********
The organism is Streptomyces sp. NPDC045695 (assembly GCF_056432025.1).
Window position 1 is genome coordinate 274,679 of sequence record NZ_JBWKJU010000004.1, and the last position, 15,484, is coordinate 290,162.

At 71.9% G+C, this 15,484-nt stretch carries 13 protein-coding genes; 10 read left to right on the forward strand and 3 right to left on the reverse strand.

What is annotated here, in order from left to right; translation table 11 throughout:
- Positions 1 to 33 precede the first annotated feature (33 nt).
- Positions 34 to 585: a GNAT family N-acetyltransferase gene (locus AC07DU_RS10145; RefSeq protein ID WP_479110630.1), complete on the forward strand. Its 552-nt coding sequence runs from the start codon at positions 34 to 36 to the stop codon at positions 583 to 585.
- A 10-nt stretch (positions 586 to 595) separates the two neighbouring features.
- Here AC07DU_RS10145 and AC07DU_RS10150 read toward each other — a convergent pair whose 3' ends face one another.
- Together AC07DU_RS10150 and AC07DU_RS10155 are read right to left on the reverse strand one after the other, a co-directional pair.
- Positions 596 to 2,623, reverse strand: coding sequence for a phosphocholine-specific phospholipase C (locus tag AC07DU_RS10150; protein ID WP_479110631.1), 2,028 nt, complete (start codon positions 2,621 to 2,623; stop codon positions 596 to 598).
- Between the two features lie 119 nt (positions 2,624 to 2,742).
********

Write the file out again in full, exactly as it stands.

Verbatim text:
The organism is Streptomyces sp. NPDC045695 (assembly GCF_056432025.1).
Window position 1 is genome coordinate 274,679 of sequence record NZ_JBWKJU010000004.1, and the last position, 15,484, is coordinate 290,162.

At 71.9% G+C, this 15,484-nt stretch carries 13 protein-coding genes; 10 read left to right on the forward strand and 3 right to left on the reverse strand.

What is annotated here, in order from left to right; translation table 11 throughout:
- Positions 1 to 33 precede the first annotated feature (33 nt).
- Positions 34 to 585: a GNAT family N-acetyltransferase gene (locus AC07DU_RS10145; RefSeq protein ID WP_479110630.1), complete on the forward strand. Its 552-nt coding sequence runs from the start codon at positions 34 to 36 to the stop codon at positions 583 to 585.
- A 10-nt stretch (positions 586 to 595) separates the two neighbouring features.
- Here AC07DU_RS10145 and AC07DU_RS10150 read toward each other — a convergent pair whose 3' ends face one another.
- Together AC07DU_RS10150 and AC07DU_RS10155 are read right to left on the reverse strand one after the other, a co-directional pair.
- Positions 596 to 2,623, reverse strand: coding sequence for a phosphocholine-specific phospholipase C (locus tag AC07DU_RS10150; protein ID WP_479110631.1), 2,028 nt, complete (start codon positions 2,621 to 2,623; stop codon positions 596 to 598).
- Between the two features lie 119 nt (positions 2,624 to 2,742).